Says state Senate President Stephen "Sweeney gave us the nation's highest income tax rates, driving out jobs."
Americans for Prosperity: New Jersey on Monday, October 24th, 2011 in a television ad posted on YouTube
Conservative group claims Stephen Sweeney gave New Jersey the nation’s highest income tax rates, driving out jobs
A conservative organization’s ad campaign paints a group of New Jersey Democrats as President Barack Obama’s minions -- and state Senate President Stephen Sweeney is among them.
The New Jersey chapter of Americans for Prosperity launched last week a series of radio and television spots targeting incumbent legislators battling for re-election on Nov. 8. An ad criticizing Sweeney claims the South Jersey Democrat’s "Obama-style policies" are responsible for high unemployment in the state.
"How? Sweeney gave us the nation's highest income tax rates, driving out jobs. Sweeney backs cap and trade and raising electric rates, which will drive out more jobs. And Sweeney backs Obama’s job-destroying government health care plan and Obama's failed stimulus schemes," the ad says.
High taxes. Fewer jobs. We’ve heard -- and checked -- similar claims before, but never specifically on income tax rates.
So, did Sweeney give New Jersey the nation's highest income tax rate, driving jobs out of state?
Sweeney took office as a state Senator in 2002. Since then, New Jersey has never had the the highest income tax rate in the nation.
The state Legislature increased the top income tax rate in 2004 and 2009. Sweeney voted for both measures, but he’s just one vote among many and the governor signed both bills.
In 2004, New Jersey’s top income tax rate went from 6.37 percent on those making more than $75,000 to 8.97 percent on those making more than $500,000 with the so-called "millionaires’ tax." Several other states, including California, Montana and Vermont, all had higher income tax rates that year, according to data from the Tax Foundation, a business-backed group that studies tax policy.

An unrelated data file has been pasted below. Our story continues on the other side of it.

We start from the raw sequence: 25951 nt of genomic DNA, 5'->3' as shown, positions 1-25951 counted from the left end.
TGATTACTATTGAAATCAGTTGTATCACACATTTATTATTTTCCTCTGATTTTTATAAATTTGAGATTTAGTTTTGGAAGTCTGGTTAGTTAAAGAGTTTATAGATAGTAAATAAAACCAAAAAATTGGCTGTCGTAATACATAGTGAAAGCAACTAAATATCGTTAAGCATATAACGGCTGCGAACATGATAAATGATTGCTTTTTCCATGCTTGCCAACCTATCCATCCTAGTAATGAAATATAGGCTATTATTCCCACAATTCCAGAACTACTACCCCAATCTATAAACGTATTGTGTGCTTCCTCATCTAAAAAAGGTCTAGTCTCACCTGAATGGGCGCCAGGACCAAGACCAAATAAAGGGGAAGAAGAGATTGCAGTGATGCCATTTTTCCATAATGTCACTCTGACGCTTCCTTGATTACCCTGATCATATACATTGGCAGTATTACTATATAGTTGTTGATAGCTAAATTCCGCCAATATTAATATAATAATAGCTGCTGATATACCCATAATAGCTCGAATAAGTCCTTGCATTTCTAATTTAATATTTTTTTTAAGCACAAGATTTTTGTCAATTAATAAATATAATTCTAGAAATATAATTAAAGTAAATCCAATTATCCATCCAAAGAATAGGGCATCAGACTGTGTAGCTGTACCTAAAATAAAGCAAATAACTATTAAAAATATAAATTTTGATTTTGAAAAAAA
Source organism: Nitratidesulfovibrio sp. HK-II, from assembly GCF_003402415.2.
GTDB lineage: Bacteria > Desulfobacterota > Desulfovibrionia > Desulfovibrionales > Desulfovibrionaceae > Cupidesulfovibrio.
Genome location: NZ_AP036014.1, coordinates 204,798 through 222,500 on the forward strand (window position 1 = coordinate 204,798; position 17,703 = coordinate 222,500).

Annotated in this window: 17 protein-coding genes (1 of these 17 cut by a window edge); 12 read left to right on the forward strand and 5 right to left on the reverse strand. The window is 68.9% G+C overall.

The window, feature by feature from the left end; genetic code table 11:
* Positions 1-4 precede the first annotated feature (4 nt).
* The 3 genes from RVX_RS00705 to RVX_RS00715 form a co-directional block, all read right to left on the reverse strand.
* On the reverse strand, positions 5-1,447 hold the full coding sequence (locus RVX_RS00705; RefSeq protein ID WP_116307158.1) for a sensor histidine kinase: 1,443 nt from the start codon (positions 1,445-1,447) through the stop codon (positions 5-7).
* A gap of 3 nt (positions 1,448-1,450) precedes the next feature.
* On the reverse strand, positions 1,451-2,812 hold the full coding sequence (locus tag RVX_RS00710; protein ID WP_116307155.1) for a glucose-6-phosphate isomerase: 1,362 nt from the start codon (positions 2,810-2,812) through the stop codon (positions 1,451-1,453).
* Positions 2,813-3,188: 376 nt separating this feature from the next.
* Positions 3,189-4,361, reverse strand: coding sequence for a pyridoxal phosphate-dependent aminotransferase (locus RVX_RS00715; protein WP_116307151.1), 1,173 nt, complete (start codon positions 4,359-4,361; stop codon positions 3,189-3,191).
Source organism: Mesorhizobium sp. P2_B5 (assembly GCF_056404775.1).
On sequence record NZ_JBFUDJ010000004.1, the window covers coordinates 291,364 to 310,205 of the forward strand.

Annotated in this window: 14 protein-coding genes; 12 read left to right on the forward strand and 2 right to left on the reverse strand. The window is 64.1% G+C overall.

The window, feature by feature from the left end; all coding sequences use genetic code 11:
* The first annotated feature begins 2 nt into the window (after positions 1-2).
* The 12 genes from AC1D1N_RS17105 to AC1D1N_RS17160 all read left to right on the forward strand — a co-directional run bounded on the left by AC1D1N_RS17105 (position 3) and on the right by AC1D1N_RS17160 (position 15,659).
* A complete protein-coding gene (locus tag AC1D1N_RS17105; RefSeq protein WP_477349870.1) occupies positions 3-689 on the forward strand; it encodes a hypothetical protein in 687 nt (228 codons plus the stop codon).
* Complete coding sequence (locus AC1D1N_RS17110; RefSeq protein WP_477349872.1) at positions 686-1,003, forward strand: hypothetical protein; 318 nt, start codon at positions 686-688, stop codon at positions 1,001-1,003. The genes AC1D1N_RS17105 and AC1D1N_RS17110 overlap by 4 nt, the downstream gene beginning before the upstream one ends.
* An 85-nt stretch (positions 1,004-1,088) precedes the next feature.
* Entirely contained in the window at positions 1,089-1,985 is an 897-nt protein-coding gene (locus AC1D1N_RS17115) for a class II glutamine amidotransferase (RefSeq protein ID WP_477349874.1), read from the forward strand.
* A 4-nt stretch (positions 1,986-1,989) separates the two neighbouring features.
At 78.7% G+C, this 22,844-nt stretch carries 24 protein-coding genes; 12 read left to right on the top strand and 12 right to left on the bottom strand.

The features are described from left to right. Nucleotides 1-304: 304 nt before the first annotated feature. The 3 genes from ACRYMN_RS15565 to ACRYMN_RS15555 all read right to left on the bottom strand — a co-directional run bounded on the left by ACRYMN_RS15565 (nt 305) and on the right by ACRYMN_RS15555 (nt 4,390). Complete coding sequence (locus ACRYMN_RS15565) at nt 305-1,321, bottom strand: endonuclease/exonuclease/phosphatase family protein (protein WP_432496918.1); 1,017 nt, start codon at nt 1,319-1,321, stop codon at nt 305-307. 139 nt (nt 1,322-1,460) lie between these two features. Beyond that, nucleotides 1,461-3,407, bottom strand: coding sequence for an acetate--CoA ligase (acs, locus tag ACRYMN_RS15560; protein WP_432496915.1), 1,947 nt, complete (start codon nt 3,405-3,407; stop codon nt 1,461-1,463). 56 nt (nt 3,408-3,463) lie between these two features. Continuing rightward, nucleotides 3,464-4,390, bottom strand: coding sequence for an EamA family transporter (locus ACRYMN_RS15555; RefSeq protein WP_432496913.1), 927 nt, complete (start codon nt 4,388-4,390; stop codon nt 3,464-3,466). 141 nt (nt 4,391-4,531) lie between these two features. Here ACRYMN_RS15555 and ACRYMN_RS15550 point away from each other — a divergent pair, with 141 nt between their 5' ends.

In 2009, the state’s top income tax rate increased to 10.75 percent on incomes over $1 million. Even then, Hawaii and Oregon had slightly larger top income tax rates of 11 percent.
The tax expired in 2010. Sweeney became the state Senate president the same year. He has tried twice since then to reinstate the "millionaires’ tax," but Gov. Chris Christie vetoed both measures.
Steve Lonegan, director of the New Jersey chapter of Americans for Prosperity, argued that all taxes, whether they are sales taxes or property taxes, "conspire to be a tax of everyone’s income."
But the ad clearly says New Jersey has the "nation's highest income tax rate," while showing a photo of a New Jersey residential income tax form. So, on that point, the ad is wrong.
But are New Jersey’s income tax rates responsible for job loss?
Lonegan referred to a Tax Foundation study that ranked New Jersey as the worst in the nation for state and local tax burdens. And according to the tax research group, the Garden State ranks number one in that category.
But when it comes to the destruction of jobs, taxes may be one factor, but they aren’t the only factor.
"Everything matters," said Mark Robyn, an economist with the Tax Foundation. "But taxes also matter."
Ronald Alt, senior research associate with the Federation of Tax Administrators, said the argument that increasing the top income tax rates discourages people from taking risks and starting businesses "really overstates the effect of the tax rates. There are a lot of other factors that come into play."
Those factors, according to Alt, include: the level of education in the state, how close the business is to its market and suppliers, who the business is selling to and the overall cost of doing business in the state.
The New Jersey chapter of Americans for Prosperity launched an ad campaign targeting Democratic incumbents running for re-election. One television spot said, "Sweeney gave us the nation's highest income tax rates, driving out jobs."
During Sweeney’s tenure the top income tax rate in New Jersey increased twice. Neither of those tax hikes bumped New Jersey into the top spot in the nation for income taxes -- and you can’t solely blame Sweeney for either increase. And the ad’s larger point that high incomes tax rates decreased jobs is overstated.
We rate this statement False.
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